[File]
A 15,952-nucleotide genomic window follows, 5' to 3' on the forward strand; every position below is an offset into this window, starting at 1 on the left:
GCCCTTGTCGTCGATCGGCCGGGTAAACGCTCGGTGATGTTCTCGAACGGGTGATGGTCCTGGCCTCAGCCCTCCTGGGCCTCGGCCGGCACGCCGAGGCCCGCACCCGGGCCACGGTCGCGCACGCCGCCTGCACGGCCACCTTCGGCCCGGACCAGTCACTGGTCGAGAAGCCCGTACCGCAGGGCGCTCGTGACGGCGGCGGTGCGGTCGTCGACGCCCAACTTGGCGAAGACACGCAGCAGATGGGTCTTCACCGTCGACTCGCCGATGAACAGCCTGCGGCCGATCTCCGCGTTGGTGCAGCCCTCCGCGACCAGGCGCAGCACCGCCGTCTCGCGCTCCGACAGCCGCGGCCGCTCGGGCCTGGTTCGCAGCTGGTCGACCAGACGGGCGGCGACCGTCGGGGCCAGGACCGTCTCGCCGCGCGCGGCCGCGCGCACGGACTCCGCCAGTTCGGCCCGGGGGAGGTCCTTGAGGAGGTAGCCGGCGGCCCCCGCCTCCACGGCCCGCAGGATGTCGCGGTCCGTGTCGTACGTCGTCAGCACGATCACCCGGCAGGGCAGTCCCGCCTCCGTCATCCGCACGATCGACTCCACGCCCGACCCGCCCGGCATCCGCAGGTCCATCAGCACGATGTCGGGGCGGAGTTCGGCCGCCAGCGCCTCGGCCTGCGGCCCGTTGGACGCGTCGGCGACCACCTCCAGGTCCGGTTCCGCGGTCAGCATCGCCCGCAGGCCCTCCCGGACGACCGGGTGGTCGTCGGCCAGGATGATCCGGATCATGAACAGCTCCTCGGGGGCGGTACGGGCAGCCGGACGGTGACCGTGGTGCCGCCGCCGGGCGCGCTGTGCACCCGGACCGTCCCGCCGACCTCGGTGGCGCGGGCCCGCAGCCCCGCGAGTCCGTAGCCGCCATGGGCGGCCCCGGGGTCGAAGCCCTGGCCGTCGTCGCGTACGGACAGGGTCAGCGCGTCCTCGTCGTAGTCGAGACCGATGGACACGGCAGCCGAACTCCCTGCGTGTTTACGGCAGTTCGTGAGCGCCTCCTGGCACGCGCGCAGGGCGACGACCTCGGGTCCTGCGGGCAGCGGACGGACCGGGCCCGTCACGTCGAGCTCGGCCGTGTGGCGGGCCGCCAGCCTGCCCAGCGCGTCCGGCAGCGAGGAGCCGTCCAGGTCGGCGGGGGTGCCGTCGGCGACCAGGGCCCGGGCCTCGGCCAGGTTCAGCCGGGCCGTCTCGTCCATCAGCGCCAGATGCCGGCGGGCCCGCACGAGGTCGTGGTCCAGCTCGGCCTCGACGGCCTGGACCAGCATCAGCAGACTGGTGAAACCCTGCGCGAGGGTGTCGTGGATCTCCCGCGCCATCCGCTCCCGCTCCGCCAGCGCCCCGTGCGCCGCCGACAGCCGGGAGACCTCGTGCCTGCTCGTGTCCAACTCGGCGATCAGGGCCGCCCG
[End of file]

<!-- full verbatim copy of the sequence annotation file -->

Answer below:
A 15,952-nucleotide genomic window follows, 5' to 3' on the forward strand; every position below is an offset into this window, starting at 1 on the left:
GCCCTTGTCGTCGATCGGCCGGGTAAACGCTCGGTGATGTTCTCGAACGGGTGATGGTCCTGGCCTCAGCCCTCCTGGGCCTCGGCCGGCACGCCGAGGCCCGCACCCGGGCCACGGTCGCGCACGCCGCCTGCACGGCCACCTTCGGCCCGGACCAGTCACTGGTCGAGAAGCCCGTACCGCAGGGCGCTCGTGACGGCGGCGGTGCGGTCGTCGACGCCCAACTTGGCGAAGACACGCAGCAGATGGGTCTTCACCGTCGACTCGCCGATGAACAGCCTGCGGCCGATCTCCGCGTTGGTGCAGCCCTCCGCGACCAGGCGCAGCACCGCCGTCTCGCGCTCCGACAGCCGCGGCCGCTCGGGCCTGGTTCGCAGCTGGTCGACCAGACGGGCGGCGACCGTCGGGGCCAGGACCGTCTCGCCGCGCGCGGCCGCGCGCACGGACTCCGCCAGTTCGGCCCGGGGGAGGTCCTTGAGGAGGTAGCCGGCGGCCCCCGCCTCCACGGCCCGCAGGATGTCGCGGTCCGTGTCGTACGTCGTCAGCACGATCACCCGGCAGGGCAGTCCCGCCTCCGTCATCCGCACGATCGACTCCACGCCCGACCCGCCCGGCATCCGCAGGTCCATCAGCACGATGTCGGGGCGGAGTTCGGCCGCCAGCGCCTCGGCCTGCGGCCCGTTGGACGCGTCGGCGACCACCTCCAGGTCCGGTTCCGCGGTCAGCATCGCCCGCAGGCCCTCCCGGACGACCGGGTGGTCGTCGGCCAGGATGATCCGGATCATGAACAGCTCCTCGGGGGCGGTACGGGCAGCCGGACGGTGACCGTGGTGCCGCCGCCGGGCGCGCTGTGCACCCGGACCGTCCCGCCGACCTCGGTGGCGCGGGCCCGCAGCCCCGCGAGTCCGTAGCCGCCATGGGCGGCCCCGGGGTCGAAGCCCTGGCCGTCGTCGCGTACGGACAGGGTCAGCGCGTCCTCGTCGTAGTCGAGACCGATGGACACGGCAGCCGAACTCCCTGCGTGTTTACGGCAGTTCGTGAGCGCCTCCTGGCACGCGCGCAGGGCGACGACCTCGGGTCCTGCGGGCAGCGGACGGACCGGGCCCGTCACGTCGAGCTCGGCCGTGTGGCGGGCCGCCAGCCTGCCCAGCGCGTCCGGCAGCGAGGAGCCGTCCAGGTCGGCGGGGGTGCCGTCGGCGACCAGGGCCCGGGCCTCGGCCAGGTTCAGCCGGGCCGTCTCGTCCATCAGCGCCAGATGCCGGCGGGCCCGCACGAGGTCGTGGTCCAGCTCGGCCTCGACGGCCTGGACCAGCATCAGCAGACTGGTGAAACCCTGCGCGAGGGTGTCGTGGATCTCCCGCGCCATCCGCTCCCGCTCCGCCAGCGCCCCGTGCGCCGCCGACAGCCGGGAGACCTCGTGCCTGCTCGTGTCCAACTCGGCGATCAGGGCCGCCCG